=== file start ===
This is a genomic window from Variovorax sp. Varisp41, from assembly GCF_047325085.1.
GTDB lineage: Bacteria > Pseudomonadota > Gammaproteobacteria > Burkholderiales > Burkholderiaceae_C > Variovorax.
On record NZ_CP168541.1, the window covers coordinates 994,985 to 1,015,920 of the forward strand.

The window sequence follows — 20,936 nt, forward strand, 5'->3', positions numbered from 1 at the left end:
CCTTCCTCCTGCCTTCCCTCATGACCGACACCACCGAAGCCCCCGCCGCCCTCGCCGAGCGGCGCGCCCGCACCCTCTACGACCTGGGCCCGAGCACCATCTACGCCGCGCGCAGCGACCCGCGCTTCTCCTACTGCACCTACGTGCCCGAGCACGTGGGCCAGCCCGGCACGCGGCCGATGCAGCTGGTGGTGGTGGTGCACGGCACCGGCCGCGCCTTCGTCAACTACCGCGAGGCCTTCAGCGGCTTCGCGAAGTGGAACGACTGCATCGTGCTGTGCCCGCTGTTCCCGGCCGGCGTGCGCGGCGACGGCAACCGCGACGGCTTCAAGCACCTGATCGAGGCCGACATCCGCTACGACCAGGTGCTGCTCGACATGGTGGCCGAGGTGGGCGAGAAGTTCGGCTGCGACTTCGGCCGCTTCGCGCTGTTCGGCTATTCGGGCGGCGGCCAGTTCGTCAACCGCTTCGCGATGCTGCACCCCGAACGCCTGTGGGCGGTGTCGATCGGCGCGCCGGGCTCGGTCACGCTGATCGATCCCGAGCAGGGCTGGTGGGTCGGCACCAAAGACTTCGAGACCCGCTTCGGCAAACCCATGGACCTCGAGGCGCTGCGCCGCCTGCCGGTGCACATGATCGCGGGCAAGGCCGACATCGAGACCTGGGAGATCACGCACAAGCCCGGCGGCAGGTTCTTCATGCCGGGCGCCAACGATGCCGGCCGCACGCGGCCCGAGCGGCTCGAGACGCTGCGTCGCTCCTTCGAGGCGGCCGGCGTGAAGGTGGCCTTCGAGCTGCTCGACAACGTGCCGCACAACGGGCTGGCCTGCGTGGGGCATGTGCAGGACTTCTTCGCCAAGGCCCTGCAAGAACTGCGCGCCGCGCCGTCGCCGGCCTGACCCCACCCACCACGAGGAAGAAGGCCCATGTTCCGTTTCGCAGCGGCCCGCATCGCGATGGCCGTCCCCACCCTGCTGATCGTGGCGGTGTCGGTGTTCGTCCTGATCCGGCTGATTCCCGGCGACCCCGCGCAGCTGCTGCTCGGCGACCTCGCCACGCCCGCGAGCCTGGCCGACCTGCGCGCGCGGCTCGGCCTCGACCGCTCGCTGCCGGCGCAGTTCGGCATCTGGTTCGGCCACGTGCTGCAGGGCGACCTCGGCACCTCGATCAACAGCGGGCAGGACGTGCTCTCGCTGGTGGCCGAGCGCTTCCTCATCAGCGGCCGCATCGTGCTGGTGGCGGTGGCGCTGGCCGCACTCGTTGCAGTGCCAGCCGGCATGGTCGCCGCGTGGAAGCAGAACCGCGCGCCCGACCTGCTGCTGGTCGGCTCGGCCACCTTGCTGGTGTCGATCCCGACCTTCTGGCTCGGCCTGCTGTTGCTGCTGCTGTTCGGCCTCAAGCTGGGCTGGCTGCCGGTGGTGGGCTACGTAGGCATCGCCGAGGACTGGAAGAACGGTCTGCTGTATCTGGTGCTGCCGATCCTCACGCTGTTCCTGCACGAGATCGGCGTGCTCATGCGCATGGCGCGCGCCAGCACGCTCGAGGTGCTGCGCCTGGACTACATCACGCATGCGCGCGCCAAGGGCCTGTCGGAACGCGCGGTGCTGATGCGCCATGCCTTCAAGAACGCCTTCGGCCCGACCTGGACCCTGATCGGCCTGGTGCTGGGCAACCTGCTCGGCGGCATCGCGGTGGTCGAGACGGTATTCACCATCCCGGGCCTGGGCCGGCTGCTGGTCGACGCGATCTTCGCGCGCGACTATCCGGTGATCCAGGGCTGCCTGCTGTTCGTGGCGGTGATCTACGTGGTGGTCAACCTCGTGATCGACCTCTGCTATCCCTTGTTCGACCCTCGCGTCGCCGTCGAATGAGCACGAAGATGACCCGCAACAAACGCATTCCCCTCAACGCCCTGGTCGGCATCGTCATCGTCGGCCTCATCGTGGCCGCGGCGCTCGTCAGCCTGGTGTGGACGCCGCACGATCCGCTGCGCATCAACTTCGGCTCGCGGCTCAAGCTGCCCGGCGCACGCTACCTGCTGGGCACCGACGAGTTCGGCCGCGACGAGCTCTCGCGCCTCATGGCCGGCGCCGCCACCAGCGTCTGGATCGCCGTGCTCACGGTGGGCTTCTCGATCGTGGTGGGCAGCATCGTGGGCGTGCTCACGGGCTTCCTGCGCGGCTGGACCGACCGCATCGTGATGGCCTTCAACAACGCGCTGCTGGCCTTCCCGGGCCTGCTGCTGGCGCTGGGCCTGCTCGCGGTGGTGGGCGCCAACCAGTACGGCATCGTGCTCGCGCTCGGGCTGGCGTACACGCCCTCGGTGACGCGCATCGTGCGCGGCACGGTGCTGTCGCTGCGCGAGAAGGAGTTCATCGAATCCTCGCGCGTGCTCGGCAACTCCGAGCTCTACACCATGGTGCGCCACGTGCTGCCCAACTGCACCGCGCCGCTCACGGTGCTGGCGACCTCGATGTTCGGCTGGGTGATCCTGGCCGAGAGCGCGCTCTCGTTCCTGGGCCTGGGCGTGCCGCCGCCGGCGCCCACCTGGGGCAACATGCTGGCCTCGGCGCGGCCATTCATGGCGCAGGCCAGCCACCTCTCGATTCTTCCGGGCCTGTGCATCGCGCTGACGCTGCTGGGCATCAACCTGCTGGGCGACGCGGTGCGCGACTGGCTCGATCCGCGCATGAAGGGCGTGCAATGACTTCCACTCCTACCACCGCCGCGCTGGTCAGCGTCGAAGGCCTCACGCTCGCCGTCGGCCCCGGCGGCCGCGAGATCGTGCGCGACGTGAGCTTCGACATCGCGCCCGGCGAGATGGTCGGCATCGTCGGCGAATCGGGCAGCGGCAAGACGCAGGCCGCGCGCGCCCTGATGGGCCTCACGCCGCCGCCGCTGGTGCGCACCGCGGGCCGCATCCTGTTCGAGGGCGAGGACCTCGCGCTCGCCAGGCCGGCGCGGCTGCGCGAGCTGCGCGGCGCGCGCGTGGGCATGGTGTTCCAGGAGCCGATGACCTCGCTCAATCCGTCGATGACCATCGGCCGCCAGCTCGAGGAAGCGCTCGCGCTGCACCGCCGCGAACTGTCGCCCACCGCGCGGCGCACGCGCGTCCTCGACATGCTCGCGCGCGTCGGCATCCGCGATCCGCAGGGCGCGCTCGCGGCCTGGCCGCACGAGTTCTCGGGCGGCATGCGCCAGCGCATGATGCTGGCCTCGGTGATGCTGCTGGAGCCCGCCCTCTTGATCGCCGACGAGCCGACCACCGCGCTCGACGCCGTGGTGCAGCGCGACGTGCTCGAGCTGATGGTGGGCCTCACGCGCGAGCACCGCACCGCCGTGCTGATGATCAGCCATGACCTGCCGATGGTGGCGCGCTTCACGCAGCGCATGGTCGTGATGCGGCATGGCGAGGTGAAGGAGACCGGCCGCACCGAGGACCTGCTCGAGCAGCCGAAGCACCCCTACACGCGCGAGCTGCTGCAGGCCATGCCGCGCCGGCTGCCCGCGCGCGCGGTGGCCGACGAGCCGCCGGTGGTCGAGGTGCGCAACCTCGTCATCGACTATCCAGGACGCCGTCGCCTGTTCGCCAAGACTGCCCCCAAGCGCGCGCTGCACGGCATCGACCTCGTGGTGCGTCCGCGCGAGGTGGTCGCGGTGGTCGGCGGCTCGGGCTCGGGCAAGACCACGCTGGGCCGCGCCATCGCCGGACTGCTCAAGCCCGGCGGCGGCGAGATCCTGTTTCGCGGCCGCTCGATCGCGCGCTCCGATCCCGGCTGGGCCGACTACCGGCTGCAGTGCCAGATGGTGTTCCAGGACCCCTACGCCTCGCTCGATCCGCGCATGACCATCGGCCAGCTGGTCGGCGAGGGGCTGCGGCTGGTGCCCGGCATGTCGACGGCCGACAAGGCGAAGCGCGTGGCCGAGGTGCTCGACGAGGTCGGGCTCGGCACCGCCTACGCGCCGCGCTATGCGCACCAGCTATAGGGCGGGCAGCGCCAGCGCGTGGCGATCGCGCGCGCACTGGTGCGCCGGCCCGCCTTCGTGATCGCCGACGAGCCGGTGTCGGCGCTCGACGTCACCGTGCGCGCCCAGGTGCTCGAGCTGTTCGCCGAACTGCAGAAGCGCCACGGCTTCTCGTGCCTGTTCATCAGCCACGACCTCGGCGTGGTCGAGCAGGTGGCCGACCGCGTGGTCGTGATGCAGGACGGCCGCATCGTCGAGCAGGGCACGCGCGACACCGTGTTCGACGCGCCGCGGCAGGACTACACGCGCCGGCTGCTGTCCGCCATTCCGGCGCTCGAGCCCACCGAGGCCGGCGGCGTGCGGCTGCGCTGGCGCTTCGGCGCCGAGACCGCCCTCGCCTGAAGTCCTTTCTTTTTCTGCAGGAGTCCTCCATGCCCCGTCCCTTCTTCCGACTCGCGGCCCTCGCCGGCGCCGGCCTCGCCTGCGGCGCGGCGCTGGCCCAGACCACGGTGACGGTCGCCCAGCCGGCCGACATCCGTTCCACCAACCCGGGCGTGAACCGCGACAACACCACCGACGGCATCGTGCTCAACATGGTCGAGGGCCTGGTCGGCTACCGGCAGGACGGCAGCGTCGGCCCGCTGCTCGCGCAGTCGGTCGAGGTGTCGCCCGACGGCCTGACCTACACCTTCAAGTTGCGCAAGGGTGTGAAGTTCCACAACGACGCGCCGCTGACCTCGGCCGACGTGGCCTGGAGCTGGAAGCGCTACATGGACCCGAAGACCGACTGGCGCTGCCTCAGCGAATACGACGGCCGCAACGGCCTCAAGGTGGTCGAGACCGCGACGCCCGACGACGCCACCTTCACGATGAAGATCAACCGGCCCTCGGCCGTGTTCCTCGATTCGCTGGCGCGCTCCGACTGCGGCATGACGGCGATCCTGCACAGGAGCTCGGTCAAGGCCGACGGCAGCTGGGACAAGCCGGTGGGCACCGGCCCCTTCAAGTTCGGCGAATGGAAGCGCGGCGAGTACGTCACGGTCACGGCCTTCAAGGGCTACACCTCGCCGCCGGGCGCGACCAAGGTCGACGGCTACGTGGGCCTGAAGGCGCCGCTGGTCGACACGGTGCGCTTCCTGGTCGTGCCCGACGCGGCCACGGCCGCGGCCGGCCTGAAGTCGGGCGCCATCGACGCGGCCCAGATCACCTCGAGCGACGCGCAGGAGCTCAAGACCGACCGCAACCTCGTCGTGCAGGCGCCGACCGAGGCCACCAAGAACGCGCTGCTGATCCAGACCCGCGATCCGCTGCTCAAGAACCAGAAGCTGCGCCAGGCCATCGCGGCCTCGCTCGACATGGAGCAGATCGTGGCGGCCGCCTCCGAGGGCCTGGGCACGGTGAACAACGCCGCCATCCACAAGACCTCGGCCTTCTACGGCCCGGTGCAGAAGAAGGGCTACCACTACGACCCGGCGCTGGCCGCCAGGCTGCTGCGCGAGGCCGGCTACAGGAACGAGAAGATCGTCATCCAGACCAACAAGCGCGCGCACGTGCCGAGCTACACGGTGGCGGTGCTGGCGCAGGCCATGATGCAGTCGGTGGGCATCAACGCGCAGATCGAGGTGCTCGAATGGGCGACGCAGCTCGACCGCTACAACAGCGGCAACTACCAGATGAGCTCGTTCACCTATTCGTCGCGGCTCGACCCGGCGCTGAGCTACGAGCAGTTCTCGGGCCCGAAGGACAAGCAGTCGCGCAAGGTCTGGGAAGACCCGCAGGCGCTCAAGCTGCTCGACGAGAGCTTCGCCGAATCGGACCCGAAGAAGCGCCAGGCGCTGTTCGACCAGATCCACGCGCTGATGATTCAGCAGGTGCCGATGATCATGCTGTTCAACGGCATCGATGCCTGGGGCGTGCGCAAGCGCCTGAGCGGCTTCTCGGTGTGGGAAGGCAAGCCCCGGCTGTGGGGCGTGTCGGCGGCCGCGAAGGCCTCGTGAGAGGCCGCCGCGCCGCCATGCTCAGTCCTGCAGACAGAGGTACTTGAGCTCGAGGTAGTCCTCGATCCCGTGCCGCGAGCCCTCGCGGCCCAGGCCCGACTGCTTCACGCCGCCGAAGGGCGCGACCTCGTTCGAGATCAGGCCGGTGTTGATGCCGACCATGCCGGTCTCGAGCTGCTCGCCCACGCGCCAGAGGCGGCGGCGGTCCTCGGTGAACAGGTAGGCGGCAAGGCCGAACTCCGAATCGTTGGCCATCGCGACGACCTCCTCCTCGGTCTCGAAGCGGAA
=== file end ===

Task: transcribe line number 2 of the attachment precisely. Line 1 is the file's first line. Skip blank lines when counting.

GTDB lineage: Bacteria > Pseudomonadota > Gammaproteobacteria > Burkholderiales > Burkholderiaceae_C > Variovorax.